I'd even argue that whether you and I are "exceptions" is possibly beside the point at this stage as arguably, airlines need all the custom (and notably all the premium custom) that they can get. I have no doubt that some people are willing to bite the bullet and tolerate lowered service based on BA's explanations and that some other people are "stuck" with BA because they need to fly from LHR to specific places and the convenience of BA trumps all other arguments, but all that might simply not be enough to give BA enough "comfort" to lose those of her customers which happen to have choice and use it.

It is a common saying on FT that you can't "please everyone", but it so happens that there are also times in the history of a company when notwithstanding how unfair this might feel and how tall an order it may sound, you actually is the case that you do not to have a choice.
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Old Oct 11, 20, 5:59 am
  #1736  
 
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I can understand the desire / need for BA to cut costs given where they find themselves. That said, its a bit of a chicken & egg scenario - have a terrible offering and youll risk losing passengers to competitors, have a decent offering and you risk spending money with no return as not enough are flying.

Personally I think the current European offering is ok. Im not saying its great but its ok. But long haul they need to look at what AA etc are doing and replicate and if that means forcing people to pre order meals 24hrs (maybe 48hrs) in advance then I think thats be a good move
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Old Oct 11, 20, 6:00 am
  #1737  
 
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Originally Posted by orbitmic View Post
AF-KL is getting major operational constraints as a price to pay such as needing to close most domestic routes which are critical to its long haul viability
Short-haul domestics are not as important as long-haul feeders in France as they would be in the UK. Unlike the UK, France has integrated air-rail ticketing and CDG has a "proper" TGV station.
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Old Oct 11, 20, 6:17 am
  #1738  
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Originally Posted by Reason077 View Post
Short-haul domestics are not as important as long-haul feeders in France as they would be in the UK. Unlike the UK, France has integrated air-rail ticketing and CDG has a "proper" TGV station.
That is only very partly correct. CDG does indeed have a "proper" TGV station, but whilst that works well for the North and East for instance Lille or Strasbourg), the situation from the South and West is very different. For instance, if you are coming from Marseille (one of the routes to be discontinued), your first arrival into CDG is after 10.30am. From Bordeaux (same fate), there is a departure around 5.50 then no further nonstop to CDG until 1pm (arriving a bit before 5pm). WIth Montpellier (same system again), the first train arrives into CDG after 1pm. In all the cases the nonstop trains to CDG are few and far between just because - exactly as in the UK - those areas arrive to the wrong "side" of the Parisian network whilst the main Eastern and Northern trunks of traffic are saturated with traffic already so there is no perspective of things improving any time soon - certainly not before at least 10-15 years from now.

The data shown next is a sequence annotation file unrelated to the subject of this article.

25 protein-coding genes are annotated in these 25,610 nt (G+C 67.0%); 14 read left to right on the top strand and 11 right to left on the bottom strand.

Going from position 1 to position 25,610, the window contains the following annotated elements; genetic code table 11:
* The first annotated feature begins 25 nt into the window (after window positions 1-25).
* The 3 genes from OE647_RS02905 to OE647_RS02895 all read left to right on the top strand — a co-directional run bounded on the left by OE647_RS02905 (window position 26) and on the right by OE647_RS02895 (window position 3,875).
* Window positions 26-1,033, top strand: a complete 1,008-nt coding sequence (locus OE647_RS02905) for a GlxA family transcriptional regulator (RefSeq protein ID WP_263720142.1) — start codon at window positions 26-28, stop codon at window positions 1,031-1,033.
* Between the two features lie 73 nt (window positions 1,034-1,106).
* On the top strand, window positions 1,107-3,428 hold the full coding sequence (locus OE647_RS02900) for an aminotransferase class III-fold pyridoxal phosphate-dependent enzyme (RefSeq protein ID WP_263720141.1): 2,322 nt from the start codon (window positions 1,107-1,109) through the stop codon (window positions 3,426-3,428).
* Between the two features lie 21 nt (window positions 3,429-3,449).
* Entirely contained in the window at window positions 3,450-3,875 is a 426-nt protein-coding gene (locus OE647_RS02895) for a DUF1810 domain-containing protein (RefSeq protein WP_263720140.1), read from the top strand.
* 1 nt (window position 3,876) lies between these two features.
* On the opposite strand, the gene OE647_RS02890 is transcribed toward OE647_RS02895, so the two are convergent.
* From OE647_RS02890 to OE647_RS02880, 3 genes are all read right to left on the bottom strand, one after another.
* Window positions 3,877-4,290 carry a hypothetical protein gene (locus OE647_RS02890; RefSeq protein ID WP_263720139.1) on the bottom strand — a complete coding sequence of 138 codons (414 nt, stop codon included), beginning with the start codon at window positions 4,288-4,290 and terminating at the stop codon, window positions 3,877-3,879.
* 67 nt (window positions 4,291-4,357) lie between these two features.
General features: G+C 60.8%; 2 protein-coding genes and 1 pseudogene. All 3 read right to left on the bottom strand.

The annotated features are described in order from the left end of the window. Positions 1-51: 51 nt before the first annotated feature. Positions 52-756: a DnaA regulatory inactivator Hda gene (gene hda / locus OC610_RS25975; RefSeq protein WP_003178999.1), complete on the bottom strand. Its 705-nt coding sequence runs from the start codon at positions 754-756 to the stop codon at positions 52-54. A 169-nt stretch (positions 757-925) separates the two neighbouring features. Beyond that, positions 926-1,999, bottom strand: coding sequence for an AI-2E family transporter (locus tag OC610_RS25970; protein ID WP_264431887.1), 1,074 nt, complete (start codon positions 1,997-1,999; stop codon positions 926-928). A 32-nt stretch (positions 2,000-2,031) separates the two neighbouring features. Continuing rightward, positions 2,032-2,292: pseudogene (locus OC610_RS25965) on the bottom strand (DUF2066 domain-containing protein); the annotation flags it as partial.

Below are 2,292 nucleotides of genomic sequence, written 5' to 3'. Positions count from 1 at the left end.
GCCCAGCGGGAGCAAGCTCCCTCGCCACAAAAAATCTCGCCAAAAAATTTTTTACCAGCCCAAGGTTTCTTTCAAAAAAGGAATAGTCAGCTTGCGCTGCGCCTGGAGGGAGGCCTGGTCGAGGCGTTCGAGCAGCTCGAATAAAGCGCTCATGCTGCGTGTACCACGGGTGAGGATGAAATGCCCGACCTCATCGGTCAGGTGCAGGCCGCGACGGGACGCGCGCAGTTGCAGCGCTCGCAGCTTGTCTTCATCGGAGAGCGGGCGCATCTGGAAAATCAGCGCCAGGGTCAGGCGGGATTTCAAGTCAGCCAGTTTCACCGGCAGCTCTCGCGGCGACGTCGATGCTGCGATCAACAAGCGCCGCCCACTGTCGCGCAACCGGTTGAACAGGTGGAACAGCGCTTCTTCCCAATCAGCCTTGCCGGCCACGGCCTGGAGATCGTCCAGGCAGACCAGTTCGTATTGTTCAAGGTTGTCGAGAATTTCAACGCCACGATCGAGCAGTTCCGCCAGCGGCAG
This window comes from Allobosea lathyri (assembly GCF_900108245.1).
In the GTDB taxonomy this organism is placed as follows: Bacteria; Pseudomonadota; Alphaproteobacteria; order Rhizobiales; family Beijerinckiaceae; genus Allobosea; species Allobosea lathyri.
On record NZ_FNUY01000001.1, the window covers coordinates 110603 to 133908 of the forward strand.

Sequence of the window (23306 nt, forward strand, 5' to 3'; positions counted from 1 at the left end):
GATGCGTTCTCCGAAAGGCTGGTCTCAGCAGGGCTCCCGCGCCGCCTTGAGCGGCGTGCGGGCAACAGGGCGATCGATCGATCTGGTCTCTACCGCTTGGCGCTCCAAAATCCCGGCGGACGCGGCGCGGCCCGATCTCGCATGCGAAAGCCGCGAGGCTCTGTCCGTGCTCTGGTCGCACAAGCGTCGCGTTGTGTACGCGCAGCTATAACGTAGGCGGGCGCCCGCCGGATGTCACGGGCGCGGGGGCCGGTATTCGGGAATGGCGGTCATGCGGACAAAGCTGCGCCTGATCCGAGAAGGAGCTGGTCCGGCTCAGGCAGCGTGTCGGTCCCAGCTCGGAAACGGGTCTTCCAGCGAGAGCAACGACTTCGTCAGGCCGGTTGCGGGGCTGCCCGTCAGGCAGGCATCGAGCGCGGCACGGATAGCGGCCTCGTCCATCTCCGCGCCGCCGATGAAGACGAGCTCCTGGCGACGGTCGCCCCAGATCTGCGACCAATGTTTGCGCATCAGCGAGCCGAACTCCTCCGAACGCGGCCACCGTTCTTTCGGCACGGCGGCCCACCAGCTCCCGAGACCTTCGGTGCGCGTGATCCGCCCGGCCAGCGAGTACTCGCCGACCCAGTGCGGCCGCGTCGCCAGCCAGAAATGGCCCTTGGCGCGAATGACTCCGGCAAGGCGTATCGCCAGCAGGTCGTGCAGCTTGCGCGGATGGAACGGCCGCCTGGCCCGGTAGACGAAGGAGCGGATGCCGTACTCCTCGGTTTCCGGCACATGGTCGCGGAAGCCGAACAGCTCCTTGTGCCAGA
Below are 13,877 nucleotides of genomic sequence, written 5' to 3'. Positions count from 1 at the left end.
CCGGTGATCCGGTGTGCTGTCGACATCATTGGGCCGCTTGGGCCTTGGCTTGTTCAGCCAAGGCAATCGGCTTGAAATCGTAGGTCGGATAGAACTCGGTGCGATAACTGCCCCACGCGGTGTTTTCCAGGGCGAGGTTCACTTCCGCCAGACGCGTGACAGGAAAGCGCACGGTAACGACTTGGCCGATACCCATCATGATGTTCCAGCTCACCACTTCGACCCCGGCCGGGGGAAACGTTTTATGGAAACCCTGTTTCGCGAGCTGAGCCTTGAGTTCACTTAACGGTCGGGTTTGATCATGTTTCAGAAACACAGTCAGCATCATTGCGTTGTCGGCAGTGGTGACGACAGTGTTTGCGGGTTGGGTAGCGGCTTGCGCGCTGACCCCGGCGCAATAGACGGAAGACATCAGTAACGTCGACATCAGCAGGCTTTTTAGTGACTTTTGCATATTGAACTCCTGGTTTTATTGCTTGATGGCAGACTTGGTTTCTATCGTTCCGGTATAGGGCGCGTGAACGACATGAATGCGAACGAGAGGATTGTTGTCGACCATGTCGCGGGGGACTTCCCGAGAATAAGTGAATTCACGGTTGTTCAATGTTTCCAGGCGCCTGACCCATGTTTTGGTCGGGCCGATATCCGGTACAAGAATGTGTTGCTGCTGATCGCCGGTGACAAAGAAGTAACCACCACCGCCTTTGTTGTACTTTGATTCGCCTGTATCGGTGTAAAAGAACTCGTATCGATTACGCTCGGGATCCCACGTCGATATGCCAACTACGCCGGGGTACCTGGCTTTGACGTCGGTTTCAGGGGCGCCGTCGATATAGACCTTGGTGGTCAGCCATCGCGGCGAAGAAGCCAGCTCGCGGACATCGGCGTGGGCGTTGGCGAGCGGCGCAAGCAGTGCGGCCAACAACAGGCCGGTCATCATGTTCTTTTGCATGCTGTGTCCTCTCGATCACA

Furthermore, Marseille, Montpellier or Bordeaux - to stick to the examples above and two of the main routes that will be discontinued - you do not have a "TGV Air" agreement between AF and the SNCF so if you choose that way of going to CDG, you take all of the responsibility in case your train arrives late (not an infrequent occurrence with any trains) and you lose your plane ticket.

AF are furious about having to close those routes for a reason. They consider that they will lose a lot of connecting long haul traffic and from the people I know who live in places like Bordeaux and Marseille (two cities where I happen to know quite a few!) they are absolutely right in their worries!

Last edited by orbitmic; Oct 11, 20 at 6:41 am
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Old Oct 11, 20, 6:58 am
  #1739  
 
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Originally Posted by Tobias-UK View Post
Be careful, the grass is not always greener: https://www.flyertalk.com/forum/32730037-post279.html
I understand the passion for some members to defend BA but we need to be a bit objective. You have posted a link for a very specific post on a whole sub forum about AF catering. A few posts underneath, actually post 297 you can see a hot meal including chicken breast with couscous a starter ( looks salmon) and a dessert.....
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Old Oct 11, 20, 8:08 am
  #1740  
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Originally Posted by KARFA View Post
Thanks. So it doesn't look like IAG/BA have received much other than drawing 300m from the BoE Covid Corporate Financing Facility and 1.1bn from a Spanish state backed loan. The others all seem to have received multiples of that comprising a mix of direct state loans, state backed loans, and direct cash grants?

EDIT: just to add I agree it is useful only as background and it isn't an "excuse" for poor catering. but it does seem to be raised quite a bit on this thread so i thought it would be useful to just summarise the situation.
I think there is a correlation between constraining costs and the CCFF loan BA received. BA has stated it needs to operating on a cash neutral basis by the end of this year, essential if it is pay back the loan before May 2021. So with the onset of a second wave, a contracting travel corridor, delaying the return to normal inflight service to Dec/Jan is understandable. I dont like it, but I grudgingly accept it,